Malaysiakini News

Remembering Nhaveen

Ramkarpal Singh  |  Published:  |  Modified:

MP SPEAKS | Many of us are still reeling from the news of the death of T Nhaveen on June 16 after he succumbed to injuries sustained in an assault most brutal beyond belief.

It was reported that Nhaveen, who hails from Taman Tun Sardon in Seri Delima, which is a part of Bukit Gelugor, Penang, was abducted by a group of teenagers, some of whom were his former schoolmates, when he went to a burger stall in the said Taman Tun Sardon late Friday night after work with his friend, T Previin for supper.

Previin managed to escape the group, but not Nhaveen, who was found a few hours later in a nearby field unconscious and badly injured. He was further reported to have been brain-dead when he was brought to the Penang General Hospital in the wee hours of June 10.

He never regained consciousness again.

Four teenagers have since been charged for Nhaveen’s murder and grievous assault on Previin, two of whom are below the age of 18. They, together with their families, have undoubtedly been subject to immense public scrutiny and adverse public pressure, and it was even reported that many lawyers were refusing to represent them due to the public outcry as a result.

Whilst there can be no doubt that justice must be served for Nhaveen and Previin, the teenagers accused of the said murder and grievous assault must be allowed the opportunity to defend themselves, which includes the exercise of their legal right to appoint a legal counsel of their choice.

They ought not to be tried by the media, and just as it would be unacceptable for the perpetrators of this sad episode to escape justice, so would it be unacceptable to deprive these teenagers of their right to a fair trial.

Be that as it may, it is pertinent to note that Nhaveen’s case is not the first of its kind and is unlikely to be the last until and unless drastic action is taken to arrest the problems of bullying and gangsterism, particularly in schools and other institutions of learning amongst the young.

On June 1, navy cadet officer Zulfarhan Osman Zulkarnain, a student at the Universiti Pertahanan Nasional Malaysia (UPNM) was allegedly assaulted to death by fellow university mates. It is alleged that he was bound and beaten because of a dispute over a laptop and reportedly tortured with a belt, rubber hose, iron and hanger. Five of the said students have been charged for the murder of Zulfarhan while a few more were charged for voluntarily causing hurt.

On April 26, the nation was shocked by the death of Mohd Thaqif Amin Mohd Gaddafi who was admitted to Sultan Ismail Hospital, Johor Bahru, for injuries to his legs allegedly sustained after he was assaulted with a rubber hose by a 29-year-old assistant warden of the religious school that he attended.

The said injuries caused his legs to become infected, after which both were amputated. It was also necessary to amputate his right arm which had also become infected, but he died before the surgery could be performed.

Last year, eight-year-old Year Two student Muhammad Alif Shukran Alias claimed to have been forced to cut his own tongue in school by a group of five Year Three pupils from the same school, and received a stitch as a result of the incident.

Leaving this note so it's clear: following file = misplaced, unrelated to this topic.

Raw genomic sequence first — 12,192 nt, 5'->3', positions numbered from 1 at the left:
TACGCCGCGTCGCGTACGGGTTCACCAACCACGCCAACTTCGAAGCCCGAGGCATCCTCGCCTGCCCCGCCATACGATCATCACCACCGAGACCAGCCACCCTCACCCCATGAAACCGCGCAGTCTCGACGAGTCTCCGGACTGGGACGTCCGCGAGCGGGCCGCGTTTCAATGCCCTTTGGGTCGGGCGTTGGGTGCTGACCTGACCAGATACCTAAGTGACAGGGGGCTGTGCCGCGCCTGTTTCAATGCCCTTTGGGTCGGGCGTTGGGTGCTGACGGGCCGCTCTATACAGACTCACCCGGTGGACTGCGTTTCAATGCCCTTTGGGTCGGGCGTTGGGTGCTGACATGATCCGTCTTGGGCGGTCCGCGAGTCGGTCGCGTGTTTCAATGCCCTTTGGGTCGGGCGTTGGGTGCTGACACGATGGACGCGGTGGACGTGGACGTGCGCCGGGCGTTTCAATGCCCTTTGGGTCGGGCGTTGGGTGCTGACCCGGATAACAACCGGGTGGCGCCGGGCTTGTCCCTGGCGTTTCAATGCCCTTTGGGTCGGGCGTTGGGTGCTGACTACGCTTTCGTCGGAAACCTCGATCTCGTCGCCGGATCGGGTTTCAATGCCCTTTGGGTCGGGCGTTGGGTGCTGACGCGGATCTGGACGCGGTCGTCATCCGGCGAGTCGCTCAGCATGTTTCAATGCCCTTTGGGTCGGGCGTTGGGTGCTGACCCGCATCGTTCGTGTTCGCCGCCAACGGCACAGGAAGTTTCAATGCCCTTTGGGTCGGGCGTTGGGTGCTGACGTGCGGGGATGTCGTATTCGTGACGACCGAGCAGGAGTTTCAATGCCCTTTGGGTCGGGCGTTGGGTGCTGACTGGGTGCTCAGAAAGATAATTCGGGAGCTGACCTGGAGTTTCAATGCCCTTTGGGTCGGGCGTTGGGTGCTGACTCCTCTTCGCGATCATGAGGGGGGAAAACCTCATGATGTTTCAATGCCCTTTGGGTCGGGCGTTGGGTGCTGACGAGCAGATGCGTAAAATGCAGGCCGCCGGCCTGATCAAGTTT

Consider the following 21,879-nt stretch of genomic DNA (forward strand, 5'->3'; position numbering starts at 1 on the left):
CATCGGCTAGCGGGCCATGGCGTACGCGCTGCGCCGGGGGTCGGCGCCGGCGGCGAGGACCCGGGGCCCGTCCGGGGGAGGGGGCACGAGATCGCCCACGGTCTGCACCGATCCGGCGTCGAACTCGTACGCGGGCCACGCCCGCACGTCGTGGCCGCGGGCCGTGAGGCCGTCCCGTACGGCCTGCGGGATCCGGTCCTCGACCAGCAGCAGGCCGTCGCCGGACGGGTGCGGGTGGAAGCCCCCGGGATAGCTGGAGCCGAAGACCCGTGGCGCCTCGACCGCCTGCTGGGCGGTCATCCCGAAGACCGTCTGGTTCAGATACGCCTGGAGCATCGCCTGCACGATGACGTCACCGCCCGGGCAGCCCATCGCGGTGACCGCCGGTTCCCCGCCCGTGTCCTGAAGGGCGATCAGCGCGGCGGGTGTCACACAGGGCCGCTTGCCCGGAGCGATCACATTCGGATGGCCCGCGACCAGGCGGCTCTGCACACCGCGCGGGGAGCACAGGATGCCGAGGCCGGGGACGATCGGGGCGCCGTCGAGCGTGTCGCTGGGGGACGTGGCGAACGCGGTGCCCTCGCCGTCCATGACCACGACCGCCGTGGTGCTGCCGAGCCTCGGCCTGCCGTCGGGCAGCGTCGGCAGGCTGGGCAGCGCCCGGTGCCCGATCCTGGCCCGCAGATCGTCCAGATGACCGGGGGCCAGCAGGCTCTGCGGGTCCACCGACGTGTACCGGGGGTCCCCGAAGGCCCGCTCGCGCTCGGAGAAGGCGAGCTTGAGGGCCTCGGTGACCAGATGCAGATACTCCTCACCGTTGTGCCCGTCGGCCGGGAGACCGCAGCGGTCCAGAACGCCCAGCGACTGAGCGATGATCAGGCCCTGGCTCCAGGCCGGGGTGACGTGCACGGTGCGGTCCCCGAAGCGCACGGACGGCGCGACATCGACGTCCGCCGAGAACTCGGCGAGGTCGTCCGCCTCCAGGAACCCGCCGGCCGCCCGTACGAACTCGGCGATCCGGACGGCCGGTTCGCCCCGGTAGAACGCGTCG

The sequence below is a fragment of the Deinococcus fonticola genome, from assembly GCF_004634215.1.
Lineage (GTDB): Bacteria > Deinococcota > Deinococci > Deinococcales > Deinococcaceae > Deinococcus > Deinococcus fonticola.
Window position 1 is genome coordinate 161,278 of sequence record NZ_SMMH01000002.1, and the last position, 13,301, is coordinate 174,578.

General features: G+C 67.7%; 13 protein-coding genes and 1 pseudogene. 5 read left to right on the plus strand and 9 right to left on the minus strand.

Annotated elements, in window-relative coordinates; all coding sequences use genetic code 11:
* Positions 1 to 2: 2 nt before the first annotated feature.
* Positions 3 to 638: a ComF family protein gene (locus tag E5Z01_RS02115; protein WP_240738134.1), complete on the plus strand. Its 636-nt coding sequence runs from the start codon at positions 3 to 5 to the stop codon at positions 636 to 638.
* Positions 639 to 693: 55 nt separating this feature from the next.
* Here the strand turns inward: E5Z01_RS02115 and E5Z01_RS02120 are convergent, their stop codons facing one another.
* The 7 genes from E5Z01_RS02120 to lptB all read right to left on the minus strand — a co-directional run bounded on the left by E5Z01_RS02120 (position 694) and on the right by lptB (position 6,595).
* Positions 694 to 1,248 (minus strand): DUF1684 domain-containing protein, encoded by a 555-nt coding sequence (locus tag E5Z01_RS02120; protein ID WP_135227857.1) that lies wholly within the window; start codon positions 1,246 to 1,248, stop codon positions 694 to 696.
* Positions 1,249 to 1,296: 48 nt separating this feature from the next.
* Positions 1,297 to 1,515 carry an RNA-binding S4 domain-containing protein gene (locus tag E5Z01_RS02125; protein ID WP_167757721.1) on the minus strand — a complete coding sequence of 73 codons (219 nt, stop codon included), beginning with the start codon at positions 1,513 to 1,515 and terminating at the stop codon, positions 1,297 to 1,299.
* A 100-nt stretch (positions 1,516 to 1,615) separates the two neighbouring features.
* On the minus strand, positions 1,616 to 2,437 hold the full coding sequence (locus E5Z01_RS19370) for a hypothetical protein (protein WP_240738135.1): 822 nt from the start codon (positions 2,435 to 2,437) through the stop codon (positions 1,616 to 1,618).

In April 2014, a young schoolgirl in Sarawak was brutally assaulted by a gang of female students at school. The assault was captured on video and posted online. It showed her attackers pulling her hair, and dragging and kicking her at the top of a school stairwell.

There have also been many videos of fights involving school children, both boys and girls, making their rounds on the Internet even after Nhaveen’s case . This suggests bullying and gangsterism are very much a reality in our schools, despite such heinous episodes plaguing our headlines of late.

Direct vs indirect bullying

A useful definition of bullying was attempted by the Centers for Disease Control and Prevention along with the US Department of Education in 2014, which acknowledged two general forms of bullying: direct and indirect.

Direct bullying is said to occur in the presence of a targeted party - for example, in Nhaveen’s case - whilst indirect bullying occurs where there is no communication on a targeted party such as the spread of rumours to third parties.

Electronic bullying or cyberbullying involves primarily verbal aggression through electronic communications such as the Internet, which one can imagine is fast becoming a popular form of bullying given the the growing influence of the Internet in today’s world.

Norshidah Mohamad Salleh and Khalim Zainal of the Faculty of Education, Universiti Kebangsaan Malaysia, Malaysia and Center for General Studies (CITRA), Universiti Kebangsaan Malaysia, Malaysia respectively in their work “Bullying Among Secondary School Students in Malaysia: A Case Study” reported, “There are several studies on the behavior of bullying in Malaysia. Abdul-Latif (2005) carried out a study on 480 students in Johor. The study found that only 22.7% stated that they had been bullied once. 2.5% of students said they were bullied once to twice a week, while 5.6% said they were bullied once or twice per month and 11.9% said they were rarely bullied (once or twice a year). This measure indicates the low level of bullying behavior especially in the Batu Pahat district.

“Meanwhile, Noran-Fauziah (2004) has demonstrated that 95.8% of middle school students and 82.7% primary school students were psychologically bullied while 65.3% of middle school students and 56% of elementary school students were physically bullied.

“A review by Mahadi (2007) among students of religious school in Sarawak, found that verbal bullying is the most dominant form of bullying among students. The study showed that physical bullying is more dominant than emotional bullying. The study also found that the students often became bullies because they wanted to show that they were strong, and that older students did it to boast.”